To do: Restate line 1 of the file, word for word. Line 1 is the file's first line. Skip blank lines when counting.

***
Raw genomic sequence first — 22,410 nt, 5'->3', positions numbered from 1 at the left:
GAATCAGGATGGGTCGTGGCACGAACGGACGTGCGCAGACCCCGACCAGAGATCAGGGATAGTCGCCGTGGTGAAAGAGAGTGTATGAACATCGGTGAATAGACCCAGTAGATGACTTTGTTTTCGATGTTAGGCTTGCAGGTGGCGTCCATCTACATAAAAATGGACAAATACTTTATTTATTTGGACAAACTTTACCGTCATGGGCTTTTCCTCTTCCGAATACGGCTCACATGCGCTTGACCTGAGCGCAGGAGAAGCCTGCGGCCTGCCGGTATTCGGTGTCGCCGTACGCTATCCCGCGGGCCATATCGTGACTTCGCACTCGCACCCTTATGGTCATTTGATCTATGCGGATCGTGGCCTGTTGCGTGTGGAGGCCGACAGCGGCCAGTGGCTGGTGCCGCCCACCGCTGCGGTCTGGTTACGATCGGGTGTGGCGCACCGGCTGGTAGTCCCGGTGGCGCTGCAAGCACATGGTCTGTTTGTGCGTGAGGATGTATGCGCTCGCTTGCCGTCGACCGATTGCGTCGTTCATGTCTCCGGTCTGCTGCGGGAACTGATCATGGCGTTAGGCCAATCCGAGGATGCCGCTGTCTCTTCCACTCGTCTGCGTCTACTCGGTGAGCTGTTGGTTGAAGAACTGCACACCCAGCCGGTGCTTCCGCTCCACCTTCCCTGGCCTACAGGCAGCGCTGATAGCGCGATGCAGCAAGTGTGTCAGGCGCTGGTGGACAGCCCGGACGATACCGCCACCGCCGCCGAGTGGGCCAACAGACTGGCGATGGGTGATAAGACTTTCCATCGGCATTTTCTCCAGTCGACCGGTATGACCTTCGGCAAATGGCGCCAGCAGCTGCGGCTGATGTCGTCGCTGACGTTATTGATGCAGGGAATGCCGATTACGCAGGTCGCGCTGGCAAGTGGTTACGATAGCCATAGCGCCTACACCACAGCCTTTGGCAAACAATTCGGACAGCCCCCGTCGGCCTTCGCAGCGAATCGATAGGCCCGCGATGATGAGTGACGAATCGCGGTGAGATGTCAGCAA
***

Raw genomic sequence first — 22,410 nt, 5'->3', positions numbered from 1 at the left: